just vorlauf more. I usually recirculate at least a gallon, and still use a strainer to keep everything that may make it through out of the kettle

__________________
Desert Sky Brewing Co.
Sierra Vista, AZ

Last edited by Desert_Sky; 01-29-2007 at 06:41 PM.
Desert_Sky is offline
 
Reply With Quote Quick reply to this message
Old 01-29-2007, 06:15 PM   #7
mysterio
Feedback Score: 0 reviews
Recipes 
 
Join Date: Dec 2005
Location: Glasgow, Scotland
Posts: 696
Liked 2 Times on 2 Posts

Default

I vorlauf about 5 or 6 litres before I start draining, but I wouldn't worry too much. First couple of batches I didnt bother and I've never had any noticeable tannins.

__________________
mysterio is offline
 
Reply With Quote Quick reply to this message
Old 01-29-2007, 06:55 PM   #8
vasie
Feedback Score: 0 reviews
Recipes 
 
Join Date: Feb 2006
Location: Olathe, Kansas
Posts: 115
Likes Given: 1

Default

Yes, I understand how the grainbed is supposed to filter out these bits of grain. My question is, now that I do have bits of grain in my wort, has anyone figured out an effective way to get them out beyond just careful syphoning.

__________________
vasie is offline
 
Reply With Quote Quick reply to this message
Old 01-29-2007, 08:33 PM   #9
adamk222
Feedback Score: 0 reviews
Recipes 
 
Join Date: Jan 2006
Posts: 41
Default

it will settle out in the primary and secondary.if need be use a grain bag when you transferto the secondary and the bottleing bucket or keg. the grain will usualy settle out first then be covered by the yeast and held to the bottom of the fermenter.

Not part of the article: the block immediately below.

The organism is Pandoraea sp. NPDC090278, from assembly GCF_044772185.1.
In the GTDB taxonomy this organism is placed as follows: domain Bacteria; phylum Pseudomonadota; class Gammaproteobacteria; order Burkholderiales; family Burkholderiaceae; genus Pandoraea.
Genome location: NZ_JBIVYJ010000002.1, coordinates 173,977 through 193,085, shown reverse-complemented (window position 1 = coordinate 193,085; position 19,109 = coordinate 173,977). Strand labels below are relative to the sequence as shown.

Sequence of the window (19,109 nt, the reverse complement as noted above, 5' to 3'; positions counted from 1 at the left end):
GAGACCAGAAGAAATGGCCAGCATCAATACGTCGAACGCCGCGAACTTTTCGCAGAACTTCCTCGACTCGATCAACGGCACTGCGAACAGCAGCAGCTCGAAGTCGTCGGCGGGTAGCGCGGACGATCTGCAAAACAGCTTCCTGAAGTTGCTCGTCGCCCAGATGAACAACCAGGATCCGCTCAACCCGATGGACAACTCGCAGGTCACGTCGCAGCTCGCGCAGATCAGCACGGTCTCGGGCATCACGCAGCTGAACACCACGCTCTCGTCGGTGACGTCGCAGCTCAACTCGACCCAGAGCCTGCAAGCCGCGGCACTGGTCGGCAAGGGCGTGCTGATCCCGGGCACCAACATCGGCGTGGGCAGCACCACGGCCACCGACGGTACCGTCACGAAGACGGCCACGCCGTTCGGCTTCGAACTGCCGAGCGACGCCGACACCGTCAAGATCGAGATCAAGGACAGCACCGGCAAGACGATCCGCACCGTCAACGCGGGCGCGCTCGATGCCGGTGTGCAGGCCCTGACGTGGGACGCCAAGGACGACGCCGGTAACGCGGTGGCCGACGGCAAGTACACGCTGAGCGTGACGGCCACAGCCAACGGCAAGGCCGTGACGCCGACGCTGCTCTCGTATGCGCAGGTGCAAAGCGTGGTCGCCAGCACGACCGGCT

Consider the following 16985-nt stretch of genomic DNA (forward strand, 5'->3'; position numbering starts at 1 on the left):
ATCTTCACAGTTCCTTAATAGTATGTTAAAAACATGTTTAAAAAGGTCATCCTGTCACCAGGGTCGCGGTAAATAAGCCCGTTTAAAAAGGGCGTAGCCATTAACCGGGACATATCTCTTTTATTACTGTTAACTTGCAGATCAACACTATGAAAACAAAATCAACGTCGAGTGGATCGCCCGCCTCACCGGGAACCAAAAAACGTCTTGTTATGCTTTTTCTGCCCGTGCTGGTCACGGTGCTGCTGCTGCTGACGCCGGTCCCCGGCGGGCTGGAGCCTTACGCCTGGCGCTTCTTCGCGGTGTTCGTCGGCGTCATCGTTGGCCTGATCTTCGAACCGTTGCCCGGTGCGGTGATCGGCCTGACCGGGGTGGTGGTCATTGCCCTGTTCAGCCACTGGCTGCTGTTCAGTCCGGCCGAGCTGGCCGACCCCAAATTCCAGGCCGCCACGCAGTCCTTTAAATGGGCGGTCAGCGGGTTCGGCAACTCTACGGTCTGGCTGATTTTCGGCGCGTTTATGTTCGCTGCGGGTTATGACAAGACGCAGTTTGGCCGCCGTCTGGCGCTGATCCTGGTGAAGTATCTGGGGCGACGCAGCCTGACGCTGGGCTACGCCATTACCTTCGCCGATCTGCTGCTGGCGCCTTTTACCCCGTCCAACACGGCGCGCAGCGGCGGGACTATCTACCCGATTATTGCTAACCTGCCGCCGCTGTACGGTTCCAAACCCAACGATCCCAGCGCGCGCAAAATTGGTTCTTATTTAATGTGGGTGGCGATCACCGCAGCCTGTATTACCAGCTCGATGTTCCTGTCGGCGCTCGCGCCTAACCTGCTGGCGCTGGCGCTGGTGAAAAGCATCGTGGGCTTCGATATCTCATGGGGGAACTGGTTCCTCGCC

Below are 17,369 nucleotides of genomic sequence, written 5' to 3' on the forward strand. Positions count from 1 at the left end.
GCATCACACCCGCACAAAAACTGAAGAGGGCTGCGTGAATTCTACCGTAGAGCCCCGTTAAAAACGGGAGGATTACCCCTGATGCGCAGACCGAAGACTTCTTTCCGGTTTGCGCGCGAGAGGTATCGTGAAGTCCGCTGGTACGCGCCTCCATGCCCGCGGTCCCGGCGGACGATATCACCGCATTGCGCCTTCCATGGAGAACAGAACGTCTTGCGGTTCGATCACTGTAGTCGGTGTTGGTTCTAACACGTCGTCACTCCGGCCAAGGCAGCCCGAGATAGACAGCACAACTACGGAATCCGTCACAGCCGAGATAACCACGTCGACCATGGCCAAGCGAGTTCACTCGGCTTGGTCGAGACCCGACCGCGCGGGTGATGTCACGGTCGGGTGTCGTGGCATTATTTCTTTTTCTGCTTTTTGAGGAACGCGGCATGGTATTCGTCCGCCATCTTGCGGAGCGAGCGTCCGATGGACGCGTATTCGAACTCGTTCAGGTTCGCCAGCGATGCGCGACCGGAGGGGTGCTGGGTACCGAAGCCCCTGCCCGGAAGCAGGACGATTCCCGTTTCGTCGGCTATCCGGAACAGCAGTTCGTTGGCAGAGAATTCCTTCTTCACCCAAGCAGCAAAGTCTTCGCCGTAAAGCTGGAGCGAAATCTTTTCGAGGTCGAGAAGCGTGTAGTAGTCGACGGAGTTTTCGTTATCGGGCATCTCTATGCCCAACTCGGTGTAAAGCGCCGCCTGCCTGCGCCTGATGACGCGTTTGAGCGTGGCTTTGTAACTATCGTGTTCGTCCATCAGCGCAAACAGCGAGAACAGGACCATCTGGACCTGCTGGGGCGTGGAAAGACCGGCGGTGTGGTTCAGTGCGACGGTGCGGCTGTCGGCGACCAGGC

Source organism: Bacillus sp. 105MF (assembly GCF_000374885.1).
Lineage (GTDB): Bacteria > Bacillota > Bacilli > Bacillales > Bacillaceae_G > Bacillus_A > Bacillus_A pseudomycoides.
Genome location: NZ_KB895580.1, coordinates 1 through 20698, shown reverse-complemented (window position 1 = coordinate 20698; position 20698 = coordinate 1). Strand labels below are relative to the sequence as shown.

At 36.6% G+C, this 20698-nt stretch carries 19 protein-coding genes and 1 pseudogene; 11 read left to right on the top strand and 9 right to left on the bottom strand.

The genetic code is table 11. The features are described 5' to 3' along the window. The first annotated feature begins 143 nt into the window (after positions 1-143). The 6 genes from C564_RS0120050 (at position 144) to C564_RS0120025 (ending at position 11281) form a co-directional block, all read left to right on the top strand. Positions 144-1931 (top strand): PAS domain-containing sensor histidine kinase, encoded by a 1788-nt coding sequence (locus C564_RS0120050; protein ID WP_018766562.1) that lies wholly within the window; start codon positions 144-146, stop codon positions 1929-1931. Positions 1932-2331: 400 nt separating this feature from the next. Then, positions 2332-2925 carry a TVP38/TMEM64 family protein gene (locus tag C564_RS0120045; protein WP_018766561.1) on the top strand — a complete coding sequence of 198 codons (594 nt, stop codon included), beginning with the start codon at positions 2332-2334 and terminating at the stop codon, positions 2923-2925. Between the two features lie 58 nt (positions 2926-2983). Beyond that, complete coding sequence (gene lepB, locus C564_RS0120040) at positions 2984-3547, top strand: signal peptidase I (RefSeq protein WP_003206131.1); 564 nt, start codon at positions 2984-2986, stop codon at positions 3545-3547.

__________________
adamk222 is offline
 
Reply With Quote Quick reply to this message
Old 01-29-2007, 09:34 PM   #10
BierMuncher
...My Junk is Ugly...
HBT_MODERATOR.png
Feedback Score: 0 reviews
 
BierMuncher's Avatar
Recipes 
 
Join Date: Jan 2007
Location: St. Louis, MO
Posts: 12,178
Liked 581 Times on 342 Posts
Likes Given: 213

Default

Quote:
Originally Posted by vasie
Yes, I understand how the grainbed is supposed to filter out these bits of grain. My question is, now that I do have bits of grain in my wort, has anyone figured out an effective way to get them out beyond just careful syphoning.
Vasie, I have a similar situation with cold break trub in my fermenter.

Not sure how it will work but here's my plan:

I went to Lowes and in the paint department bought a 2-pack of "paint strainer" cloths. (about $3.00) I plan on cutting out about a 5 inch patch and shaping it loosely into a balloon-like ball and securing to the end of my racking tube with a hose clamp and racking to my secondary. (All sanitized of course) This should provide enough surface area to avoid it getting clogged but the strainer material (from what I've heard on this forum) should be fine enought to catch most everything you don't want. I'm trying to trap trub, but I'd bet it would certainly catch any particulate like you're describing.

Anyone have any opinions on this idea?
__________________

*******
Check Out My Rolling Kegerator

BierMuncher Tried & Trues:
Tits-Up IIPA (3-Time Medalist), Black Pearl Porter, Kona Pale Ale, Outer Limits IPA, Centennial Blonde (4.0%), Nierra Sevada (SNPA), SWMBO Slayer Belgian Blonde,

BierMuncher is offline
 
Reply With Quote Quick reply to this message
Reply



Quick Reply
Message:
Options
Thread Tools


Similar Threads
Thread Thread Starter Forum Replies Last Post
Tannin extraction Droot All Grain & Partial Mash Brewing 4 07-05-2009 03:34 AM
tannin problem? gasman Beginners Beer Brewing Forum 4 02-11-2009 04:31 PM
Tannin Question Dejay2 Wine Making Forum 1 01-21-2009 05:47 PM
Tannin extraction GrundleCruncher Beginners Beer Brewing Forum 3 09-29-2007 02:04 AM
ZOMG Back to the future! jjasghar General Chit Chat 6 04-18-2007 02:02 AM